The afternoon shadows grew longer, and still I sat.

The sun warmed my skin. The breeze tangled my hair. The grass tickled my calves.

I heard my heart beating. I felt its pulse strong and steady in my throat. In my ears. In my hands.

As I listened something inside me grew larger –  a vast lake of silence – and I found myself rowing out into the middle of that lake in the small boat of my mind. There I bobbed, every breath a ripple taking me closer and closer to what it was that was troubling me so.

Image from macwallhd.com

Image from macwallhd.com

I remembered, then.

Being with my friend Angela as she died. Holding her hand, whispering comforts, and watching the flickering artery in her neck through translucent skin that was stretched too thin over her bones.

At first you could see the beat was steady but weak.

As the afternoon and then the night dragged on that flickering pulse became weaker. The beat more irregular. Her breathing too. I waited to see if each breath might be the last. If that flickering pulse would slow to a stop. But I was busy then, holding space for Angela, helping ease her into that place of transition. Being the support crew for her and her loved ones. I sang to her, I whispered, I anointed her with oils, I helped her to die. It was all for her. There was no space for me to feel my feelings. Not then. I was busy holding that space of peace and love and oneness.

Yesterday, in the sun with the hill at my back I remembered my own pain, and tears ran down my face. I tapped into a grief and a rage so strong it felt as if I were the one who couldn’t breathe, couldn’t flow, couldn’t find my peace.

It all came flooding out and I let myself cry until there were no more tears.

 

Then I listened some more.

I felt the earth cradling my bones. I felt the breeze caress my cheek. I heard the throb and drum of my own strong heart. I heard the trees breathing. I heard the earth sighing. I heard the world turning.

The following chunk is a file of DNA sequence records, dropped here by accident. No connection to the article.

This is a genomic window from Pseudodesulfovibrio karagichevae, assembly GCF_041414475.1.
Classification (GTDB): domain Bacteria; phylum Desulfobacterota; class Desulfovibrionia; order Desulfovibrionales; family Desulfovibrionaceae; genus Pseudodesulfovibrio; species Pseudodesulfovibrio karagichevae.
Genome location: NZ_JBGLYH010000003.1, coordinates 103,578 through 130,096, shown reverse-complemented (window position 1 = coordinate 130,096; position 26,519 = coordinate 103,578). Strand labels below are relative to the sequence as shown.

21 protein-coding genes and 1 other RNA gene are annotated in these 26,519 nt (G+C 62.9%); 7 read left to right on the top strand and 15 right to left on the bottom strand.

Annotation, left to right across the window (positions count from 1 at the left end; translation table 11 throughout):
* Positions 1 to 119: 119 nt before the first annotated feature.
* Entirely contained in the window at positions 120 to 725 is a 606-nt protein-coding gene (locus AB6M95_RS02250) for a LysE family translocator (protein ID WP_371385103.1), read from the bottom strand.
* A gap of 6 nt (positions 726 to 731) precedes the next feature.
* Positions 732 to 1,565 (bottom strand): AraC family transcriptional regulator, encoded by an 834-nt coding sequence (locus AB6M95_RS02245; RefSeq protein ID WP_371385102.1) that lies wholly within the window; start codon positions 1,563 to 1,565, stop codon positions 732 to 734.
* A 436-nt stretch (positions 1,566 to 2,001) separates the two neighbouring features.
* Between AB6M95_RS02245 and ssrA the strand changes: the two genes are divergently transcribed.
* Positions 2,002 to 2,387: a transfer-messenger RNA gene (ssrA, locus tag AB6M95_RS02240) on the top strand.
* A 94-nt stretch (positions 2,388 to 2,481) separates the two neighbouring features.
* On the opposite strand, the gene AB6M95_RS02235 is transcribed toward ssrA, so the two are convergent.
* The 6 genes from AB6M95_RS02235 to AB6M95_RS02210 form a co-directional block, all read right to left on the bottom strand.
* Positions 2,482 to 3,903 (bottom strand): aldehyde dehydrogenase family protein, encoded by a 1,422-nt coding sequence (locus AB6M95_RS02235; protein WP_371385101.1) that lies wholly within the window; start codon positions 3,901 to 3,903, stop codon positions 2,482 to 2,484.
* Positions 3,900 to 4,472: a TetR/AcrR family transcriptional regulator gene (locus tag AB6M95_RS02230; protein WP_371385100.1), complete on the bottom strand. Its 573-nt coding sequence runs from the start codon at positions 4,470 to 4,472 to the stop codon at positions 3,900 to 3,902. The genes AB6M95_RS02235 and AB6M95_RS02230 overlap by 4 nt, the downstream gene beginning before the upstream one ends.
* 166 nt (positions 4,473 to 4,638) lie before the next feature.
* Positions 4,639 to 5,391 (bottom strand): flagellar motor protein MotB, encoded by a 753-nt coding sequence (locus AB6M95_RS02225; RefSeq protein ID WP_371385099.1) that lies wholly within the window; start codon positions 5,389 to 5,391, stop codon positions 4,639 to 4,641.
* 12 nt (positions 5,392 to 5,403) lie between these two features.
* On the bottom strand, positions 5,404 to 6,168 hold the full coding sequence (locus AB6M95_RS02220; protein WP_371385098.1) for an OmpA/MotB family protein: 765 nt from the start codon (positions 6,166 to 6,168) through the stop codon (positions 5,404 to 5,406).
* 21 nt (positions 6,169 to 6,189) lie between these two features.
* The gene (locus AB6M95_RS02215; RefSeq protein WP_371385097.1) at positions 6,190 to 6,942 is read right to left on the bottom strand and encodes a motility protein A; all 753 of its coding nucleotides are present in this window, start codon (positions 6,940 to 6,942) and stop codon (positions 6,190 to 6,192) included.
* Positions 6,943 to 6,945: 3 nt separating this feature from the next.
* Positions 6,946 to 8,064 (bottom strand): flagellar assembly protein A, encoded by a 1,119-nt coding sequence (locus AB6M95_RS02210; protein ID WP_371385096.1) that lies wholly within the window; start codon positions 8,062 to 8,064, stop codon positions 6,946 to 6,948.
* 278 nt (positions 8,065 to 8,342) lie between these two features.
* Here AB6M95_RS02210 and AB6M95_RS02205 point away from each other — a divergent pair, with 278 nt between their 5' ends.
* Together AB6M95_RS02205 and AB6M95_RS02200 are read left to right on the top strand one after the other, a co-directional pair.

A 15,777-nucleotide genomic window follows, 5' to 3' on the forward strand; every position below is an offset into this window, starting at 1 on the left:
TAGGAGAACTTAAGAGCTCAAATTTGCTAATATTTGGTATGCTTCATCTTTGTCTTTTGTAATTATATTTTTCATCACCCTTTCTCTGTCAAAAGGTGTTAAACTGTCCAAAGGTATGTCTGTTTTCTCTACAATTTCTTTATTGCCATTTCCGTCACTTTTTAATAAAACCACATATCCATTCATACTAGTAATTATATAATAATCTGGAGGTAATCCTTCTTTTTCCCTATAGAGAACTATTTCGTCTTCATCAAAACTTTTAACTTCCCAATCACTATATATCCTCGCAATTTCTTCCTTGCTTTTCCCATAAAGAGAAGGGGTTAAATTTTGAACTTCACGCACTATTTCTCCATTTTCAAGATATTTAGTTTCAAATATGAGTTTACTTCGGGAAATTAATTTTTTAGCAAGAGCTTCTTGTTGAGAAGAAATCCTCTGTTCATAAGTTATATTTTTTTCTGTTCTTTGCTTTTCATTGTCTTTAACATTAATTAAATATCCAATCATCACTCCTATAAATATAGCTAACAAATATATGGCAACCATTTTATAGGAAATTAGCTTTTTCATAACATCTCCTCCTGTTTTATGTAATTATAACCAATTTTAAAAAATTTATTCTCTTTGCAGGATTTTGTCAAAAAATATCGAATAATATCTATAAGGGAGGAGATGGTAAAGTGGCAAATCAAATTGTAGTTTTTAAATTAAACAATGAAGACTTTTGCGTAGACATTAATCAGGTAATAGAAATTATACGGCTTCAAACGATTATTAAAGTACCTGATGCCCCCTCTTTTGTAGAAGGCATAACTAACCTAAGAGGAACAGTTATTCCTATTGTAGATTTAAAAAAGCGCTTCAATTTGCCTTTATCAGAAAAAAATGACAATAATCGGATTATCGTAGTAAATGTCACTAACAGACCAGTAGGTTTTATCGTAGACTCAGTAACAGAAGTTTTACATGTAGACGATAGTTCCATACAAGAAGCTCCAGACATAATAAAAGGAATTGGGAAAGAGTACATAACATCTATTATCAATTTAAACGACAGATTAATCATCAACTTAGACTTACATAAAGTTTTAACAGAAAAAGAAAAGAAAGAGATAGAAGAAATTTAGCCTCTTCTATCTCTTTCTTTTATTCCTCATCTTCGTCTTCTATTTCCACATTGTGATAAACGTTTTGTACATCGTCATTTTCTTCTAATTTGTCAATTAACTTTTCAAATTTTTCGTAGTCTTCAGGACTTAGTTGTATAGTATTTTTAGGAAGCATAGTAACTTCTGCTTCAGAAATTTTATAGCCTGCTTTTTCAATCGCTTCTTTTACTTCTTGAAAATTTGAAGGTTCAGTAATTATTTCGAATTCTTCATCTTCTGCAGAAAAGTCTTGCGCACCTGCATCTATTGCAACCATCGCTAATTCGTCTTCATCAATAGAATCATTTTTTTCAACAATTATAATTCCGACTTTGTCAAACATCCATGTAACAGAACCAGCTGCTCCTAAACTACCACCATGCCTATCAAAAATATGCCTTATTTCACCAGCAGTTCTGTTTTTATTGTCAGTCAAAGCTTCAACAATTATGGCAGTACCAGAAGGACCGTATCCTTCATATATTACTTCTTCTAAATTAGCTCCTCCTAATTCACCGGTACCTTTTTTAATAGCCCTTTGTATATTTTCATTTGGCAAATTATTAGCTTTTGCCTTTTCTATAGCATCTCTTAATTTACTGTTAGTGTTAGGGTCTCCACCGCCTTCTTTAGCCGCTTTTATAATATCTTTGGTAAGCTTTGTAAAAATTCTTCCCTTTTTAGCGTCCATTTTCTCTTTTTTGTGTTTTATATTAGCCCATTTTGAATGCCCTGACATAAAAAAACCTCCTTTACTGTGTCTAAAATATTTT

The first stars came out as the sun sank behind the curve of the horizon. My little farm house lit up with a soft glow from the kitchen light. I could see Ben come up from the river paddock and call the dogs home. He glanced up and saw me sitting in the grass and pulled the door to, happy just to know where I was.

I remembered how peaceful Angela was, after my work with her. How I helped her find that place of sanctuary.

I heard the truth of that place being whispered back to me by the earth, the sky, the trees, the stars. I heard the truth of everything being perfect in each moment. I felt the peace in my own heart. I felt it sink into my bones, until I was light with the weightlessness.

I came back down to my little farmhouse, cooked an omelette, took a shower, and crawled into bed. The windows were flung wide. I was still listening, and the earth and the moon and the stars and the sky kept whispering their comforts to me. I fell asleep to their song.

“The earth has music for those who listen.”
~ George Santayana